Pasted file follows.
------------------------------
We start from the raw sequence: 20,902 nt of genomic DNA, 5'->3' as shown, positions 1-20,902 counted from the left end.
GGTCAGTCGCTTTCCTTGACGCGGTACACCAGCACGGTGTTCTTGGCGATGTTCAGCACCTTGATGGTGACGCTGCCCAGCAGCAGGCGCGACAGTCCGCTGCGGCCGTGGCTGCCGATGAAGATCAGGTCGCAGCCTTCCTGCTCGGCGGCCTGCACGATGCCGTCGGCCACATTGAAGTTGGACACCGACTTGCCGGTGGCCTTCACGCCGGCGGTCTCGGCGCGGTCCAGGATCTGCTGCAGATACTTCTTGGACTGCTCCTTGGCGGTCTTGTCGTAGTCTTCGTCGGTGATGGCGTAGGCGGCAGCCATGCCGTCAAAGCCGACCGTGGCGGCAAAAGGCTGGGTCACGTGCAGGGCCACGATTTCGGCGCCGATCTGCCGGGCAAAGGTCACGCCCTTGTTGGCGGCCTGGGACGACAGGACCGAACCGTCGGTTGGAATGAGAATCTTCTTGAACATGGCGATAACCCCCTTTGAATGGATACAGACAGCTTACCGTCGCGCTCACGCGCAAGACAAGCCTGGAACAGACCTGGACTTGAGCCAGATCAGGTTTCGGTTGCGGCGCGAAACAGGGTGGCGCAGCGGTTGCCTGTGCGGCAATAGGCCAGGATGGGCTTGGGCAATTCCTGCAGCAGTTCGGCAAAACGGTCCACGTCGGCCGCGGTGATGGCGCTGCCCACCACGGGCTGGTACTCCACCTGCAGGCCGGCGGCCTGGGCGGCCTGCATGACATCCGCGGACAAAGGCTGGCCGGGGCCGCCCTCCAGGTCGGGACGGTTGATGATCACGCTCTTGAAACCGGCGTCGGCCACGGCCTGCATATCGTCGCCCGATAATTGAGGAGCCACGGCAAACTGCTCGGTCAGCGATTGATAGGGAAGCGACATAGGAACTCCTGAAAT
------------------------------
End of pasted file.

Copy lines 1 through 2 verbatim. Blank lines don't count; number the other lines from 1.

We start from the raw sequence: 20,902 nt of genomic DNA, 5'->3' as shown, positions 1-20,902 counted from the left end.
GGTCAGTCGCTTTCCTTGACGCGGTACACCAGCACGGTGTTCTTGGCGATGTTCAGCACCTTGATGGTGACGCTGCCCAGCAGCAGGCGCGACAGTCCGCTGCGGCCGTGGCTGCCGATGAAGATCAGGTCGCAGCCTTCCTGCTCGGCGGCCTGCACGATGCCGTCGGCCACATTGAAGTTGGACACCGACTTGCCGGTGGCCTTCACGCCGGCGGTCTCGGCGCGGTCCAGGATCTGCTGCAGATACTTCTTGGACTGCTCCTTGGCGGTCTTGTCGTAGTCTTCGTCGGTGATGGCGTAGGCGGCAGCCATGCCGTCAAAGCCGACCGTGGCGGCAAAAGGCTGGGTCACGTGCAGGGCCACGATTTCGGCGCCGATCTGCCGGGCAAAGGTCACGCCCTTGTTGGCGGCCTGGGACGACAGGACCGAACCGTCGGTTGGAATGAGAATCTTCTTGAACATGGCGATAACCCCCTTTGAATGGATACAGACAGCTTACCGTCGCGCTCACGCGCAAGACAAGCCTGGAACAGACCTGGACTTGAGCCAGATCAGGTTTCGGTTGCGGCGCGAAACAGGGTGGCGCAGCGGTTGCCTGTGCGGCAATAGGCCAGGATGGGCTTGGGCAATTCCTGCAGCAGTTCGGCAAAACGGTCCACGTCGGCCGCGGTGATGGCGCTGCCCACCACGGGCTGGTACTCCACCTGCAGGCCGGCGGCCTGGGCGGCCTGCATGACATCCGCGGACAAAGGCTGGCCGGGGCCGCCCTCCAGGTCGGGACGGTTGATGATCACGCTCTTGAAACCGGCGTCGGCCACGGCCTGCATATCGTCGCCCGATAATTGAGGAGCCACGGCAAACTGCTCGGTCAGCGATTGATAGGGAAGCGACATAGGAACTCCTGAAAT